Personally I am extremely grateful to have grown up in a culture where the women’s health movement had already had significant effects and waves. I went to teen-positive health centers for my first annual exams and birth control prescriptions, I went to queer-positive centers after I came out who didn’t blink twice when I checked “lesbian” on the forms.
And, honestly, Lesbian Health and Women’s Health are big – huge! – topics on which I am not so well-versed. Breast cancer, cervical cancer, HIV prevention, the myths around lesbians being less susceptible to STIs, safer sex practices, gender discrimination, transphobia … these are huge topics, each of which are worthy of their own examination.
And lucky for us, there are many wonderful people working within these fields to make it more lesbian-inclusive, queer-inclusive, gender-inclusive.
Today is Blog for Lesbian Health Day in honor of the upcoming National Lesbian Health Summit taking place March 6 through 8, 2009, in San Francisco. It’s only $30 registration for both days.
(Anyone have any plane-fare hookups? I’d love to go, but can’t afford to actually get there. Note to self, get an airline sponsor.)
I’ve been in touch with Cat, one of the organizers of the conference, and she writes:
Instead of it being just a boring conference, we want to use it as a place to build grassroots, community-based conversations on our health and what health issues affect us. AND most importantly, how we can be leaders in championing our health and getting TPTB to pay attention to our health. This is a critical moment in our nation’s history and we want to make the most of it.
The thing that is probably #1 on my list about health, as a, ahem, sexually active queer person, is STIs and safer sex. It’s something that I always intend to write about more here, to address issues how to keep your toys clean, reminders to wear gloves and use dams and condoms, but it’s a topic that – again – is HUGE, and I tend to feel like I need to do a whole bunch of research on something before I write it up, and I can’t seem to make the time to do the research. (I do practice safer sex, and I try to include it in my write-ups … but that’s not quite the same as opening up a specific dialogue about it.)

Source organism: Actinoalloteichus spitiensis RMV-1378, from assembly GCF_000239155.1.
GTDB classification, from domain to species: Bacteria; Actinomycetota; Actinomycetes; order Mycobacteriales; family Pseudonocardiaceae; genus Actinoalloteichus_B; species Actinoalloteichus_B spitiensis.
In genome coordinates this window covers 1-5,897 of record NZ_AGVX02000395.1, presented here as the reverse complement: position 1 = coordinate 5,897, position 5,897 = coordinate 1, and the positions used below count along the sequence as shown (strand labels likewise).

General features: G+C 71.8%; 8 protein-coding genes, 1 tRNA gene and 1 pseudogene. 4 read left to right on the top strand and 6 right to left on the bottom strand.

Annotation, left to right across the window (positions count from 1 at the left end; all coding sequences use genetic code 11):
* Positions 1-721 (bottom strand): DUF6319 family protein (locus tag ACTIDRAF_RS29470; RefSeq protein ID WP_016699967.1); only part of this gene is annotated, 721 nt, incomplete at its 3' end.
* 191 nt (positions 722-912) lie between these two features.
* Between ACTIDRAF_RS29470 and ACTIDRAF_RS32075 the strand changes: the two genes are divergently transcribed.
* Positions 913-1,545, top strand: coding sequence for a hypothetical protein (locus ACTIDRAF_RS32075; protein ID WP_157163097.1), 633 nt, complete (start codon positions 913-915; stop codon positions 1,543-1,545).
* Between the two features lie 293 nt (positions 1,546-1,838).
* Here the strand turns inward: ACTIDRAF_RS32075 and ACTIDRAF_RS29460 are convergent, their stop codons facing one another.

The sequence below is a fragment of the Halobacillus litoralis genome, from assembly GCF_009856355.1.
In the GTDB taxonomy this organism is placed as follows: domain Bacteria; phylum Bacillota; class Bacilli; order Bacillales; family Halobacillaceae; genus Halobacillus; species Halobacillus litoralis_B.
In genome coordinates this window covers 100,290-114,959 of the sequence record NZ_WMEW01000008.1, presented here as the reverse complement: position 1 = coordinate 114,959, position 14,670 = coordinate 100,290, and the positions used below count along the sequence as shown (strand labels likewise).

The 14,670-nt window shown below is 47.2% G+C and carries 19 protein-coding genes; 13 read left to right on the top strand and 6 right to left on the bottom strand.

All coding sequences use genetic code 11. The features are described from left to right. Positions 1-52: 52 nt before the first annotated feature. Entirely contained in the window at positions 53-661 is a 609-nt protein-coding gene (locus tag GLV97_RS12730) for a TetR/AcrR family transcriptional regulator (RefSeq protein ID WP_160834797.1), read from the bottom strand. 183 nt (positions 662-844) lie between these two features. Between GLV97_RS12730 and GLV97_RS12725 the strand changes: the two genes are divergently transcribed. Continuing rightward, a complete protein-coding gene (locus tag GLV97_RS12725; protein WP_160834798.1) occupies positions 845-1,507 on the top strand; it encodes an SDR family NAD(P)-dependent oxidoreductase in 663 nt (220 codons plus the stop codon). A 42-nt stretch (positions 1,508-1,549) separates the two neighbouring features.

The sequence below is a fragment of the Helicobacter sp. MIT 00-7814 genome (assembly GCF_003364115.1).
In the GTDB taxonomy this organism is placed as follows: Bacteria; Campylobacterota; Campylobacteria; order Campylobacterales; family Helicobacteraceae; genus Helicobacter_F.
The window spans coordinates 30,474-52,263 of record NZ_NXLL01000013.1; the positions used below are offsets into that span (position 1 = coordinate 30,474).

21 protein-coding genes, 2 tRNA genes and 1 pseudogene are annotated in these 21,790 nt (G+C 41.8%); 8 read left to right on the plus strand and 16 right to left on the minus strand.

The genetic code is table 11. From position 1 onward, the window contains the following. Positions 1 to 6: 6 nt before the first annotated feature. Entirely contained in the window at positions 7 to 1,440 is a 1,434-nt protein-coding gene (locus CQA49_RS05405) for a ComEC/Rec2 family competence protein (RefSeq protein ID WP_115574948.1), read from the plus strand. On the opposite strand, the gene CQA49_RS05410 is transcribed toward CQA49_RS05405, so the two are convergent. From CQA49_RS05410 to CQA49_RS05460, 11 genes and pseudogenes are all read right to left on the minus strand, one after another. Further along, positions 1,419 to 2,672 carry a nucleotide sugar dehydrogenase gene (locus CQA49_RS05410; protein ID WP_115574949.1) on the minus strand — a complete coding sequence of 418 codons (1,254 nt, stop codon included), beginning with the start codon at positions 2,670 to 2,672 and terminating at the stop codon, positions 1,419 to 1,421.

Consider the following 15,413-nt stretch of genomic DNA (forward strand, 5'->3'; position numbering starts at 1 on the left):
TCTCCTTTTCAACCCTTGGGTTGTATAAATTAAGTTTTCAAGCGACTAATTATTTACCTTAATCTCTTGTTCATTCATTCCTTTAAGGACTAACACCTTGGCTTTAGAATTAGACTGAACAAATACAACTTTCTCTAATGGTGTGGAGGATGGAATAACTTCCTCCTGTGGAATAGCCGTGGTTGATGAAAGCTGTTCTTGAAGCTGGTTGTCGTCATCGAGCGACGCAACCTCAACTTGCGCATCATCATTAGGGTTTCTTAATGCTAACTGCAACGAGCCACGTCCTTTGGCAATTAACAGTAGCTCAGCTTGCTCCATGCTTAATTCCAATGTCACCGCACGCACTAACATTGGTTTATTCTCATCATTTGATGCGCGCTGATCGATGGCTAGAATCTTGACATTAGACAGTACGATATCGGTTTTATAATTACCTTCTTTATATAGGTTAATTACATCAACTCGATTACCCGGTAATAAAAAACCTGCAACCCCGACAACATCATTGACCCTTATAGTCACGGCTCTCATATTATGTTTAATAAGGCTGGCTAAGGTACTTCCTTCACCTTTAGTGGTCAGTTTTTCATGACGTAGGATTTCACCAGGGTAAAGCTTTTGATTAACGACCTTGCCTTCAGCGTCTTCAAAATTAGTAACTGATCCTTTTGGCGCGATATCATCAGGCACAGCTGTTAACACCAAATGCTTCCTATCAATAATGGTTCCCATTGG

So let me take this little opportunity to say: EDUCATE YOURSELF ABOUT SAFER SEX. There are many ways to do this. I recommend Scarleteen – though it is geared toward teenagers, the information is clear and straightforward, basic, and in-depth, and I often use it as a resource when I come across health questions that I can’t answer.
So, instead of writing about my own experiences with the healthcare systems (which have been mostly positive, actually) or speculating too much about the community questions, I want to ask you:
What health issues are you concerned about? For yourself and for your community?
What information do you need to make better decisions about your health?
And what experiences have you already had with your health and the healthcare world (the good, the bad, the ugly)?
What do health issues do we need to take on and how?
How can we better grapple with how we form who we are (allowing for all of the ways we see ourselves) and let that lead our conversations on health?
What do you want to see this summit address?
Do you want to take them to task for calling it the Lesbian Health Summit? Is it welcoming to your particular identity?
If you’d like, leave your stories in the comments, or write it up on your own blog – and please do leave a link to what you write here.